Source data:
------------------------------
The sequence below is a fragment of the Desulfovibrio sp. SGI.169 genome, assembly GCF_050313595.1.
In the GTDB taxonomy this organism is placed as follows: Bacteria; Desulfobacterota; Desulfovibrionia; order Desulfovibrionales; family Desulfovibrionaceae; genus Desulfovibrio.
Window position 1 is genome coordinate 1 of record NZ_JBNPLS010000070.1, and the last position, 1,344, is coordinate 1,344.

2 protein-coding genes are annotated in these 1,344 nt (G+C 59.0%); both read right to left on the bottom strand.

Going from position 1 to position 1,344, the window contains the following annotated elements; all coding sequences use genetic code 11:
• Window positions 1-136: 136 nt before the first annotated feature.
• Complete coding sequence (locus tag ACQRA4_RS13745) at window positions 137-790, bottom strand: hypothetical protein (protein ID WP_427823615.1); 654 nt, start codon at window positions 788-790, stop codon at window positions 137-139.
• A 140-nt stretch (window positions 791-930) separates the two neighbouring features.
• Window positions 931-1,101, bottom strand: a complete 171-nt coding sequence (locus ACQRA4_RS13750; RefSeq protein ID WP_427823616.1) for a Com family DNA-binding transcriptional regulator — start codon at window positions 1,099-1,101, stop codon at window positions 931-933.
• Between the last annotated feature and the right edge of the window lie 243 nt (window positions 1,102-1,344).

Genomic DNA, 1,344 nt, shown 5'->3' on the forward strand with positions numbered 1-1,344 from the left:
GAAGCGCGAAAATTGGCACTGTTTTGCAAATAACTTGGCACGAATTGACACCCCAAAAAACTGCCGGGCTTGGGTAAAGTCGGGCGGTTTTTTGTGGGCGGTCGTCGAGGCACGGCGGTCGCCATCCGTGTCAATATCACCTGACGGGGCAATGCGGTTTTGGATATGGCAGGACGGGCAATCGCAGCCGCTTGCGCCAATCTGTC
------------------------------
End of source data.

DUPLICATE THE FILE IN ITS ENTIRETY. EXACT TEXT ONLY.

The sequence below is a fragment of the Desulfovibrio sp. SGI.169 genome, assembly GCF_050313595.1.
In the GTDB taxonomy this organism is placed as follows: Bacteria; Desulfobacterota; Desulfovibrionia; order Desulfovibrionales; family Desulfovibrionaceae; genus Desulfovibrio.
Window position 1 is genome coordinate 1 of record NZ_JBNPLS010000070.1, and the last position, 1,344, is coordinate 1,344.

2 protein-coding genes are annotated in these 1,344 nt (G+C 59.0%); both read right to left on the bottom strand.

Going from position 1 to position 1,344, the window contains the following annotated elements; all coding sequences use genetic code 11:
• Window positions 1-136: 136 nt before the first annotated feature.
• Complete coding sequence (locus tag ACQRA4_RS13745) at window positions 137-790, bottom strand: hypothetical protein (protein ID WP_427823615.1); 654 nt, start codon at window positions 788-790, stop codon at window positions 137-139.
• A 140-nt stretch (window positions 791-930) separates the two neighbouring features.
• Window positions 931-1,101, bottom strand: a complete 171-nt coding sequence (locus ACQRA4_RS13750; RefSeq protein ID WP_427823616.1) for a Com family DNA-binding transcriptional regulator — start codon at window positions 1,099-1,101, stop codon at window positions 931-933.
• Between the last annotated feature and the right edge of the window lie 243 nt (window positions 1,102-1,344).

Genomic DNA, 1,344 nt, shown 5'->3' on the forward strand with positions numbered 1-1,344 from the left:
GAAGCGCGAAAATTGGCACTGTTTTGCAAATAACTTGGCACGAATTGACACCCCAAAAAACTGCCGGGCTTGGGTAAAGTCGGGCGGTTTTTTGTGGGCGGTCGTCGAGGCACGGCGGTCGCCATCCGTGTCAATATCACCTGACGGGGCAATGCGGTTTTGGATATGGCAGGACGGGCAATCGCAGCCGCTTGCGCCAATCTGTC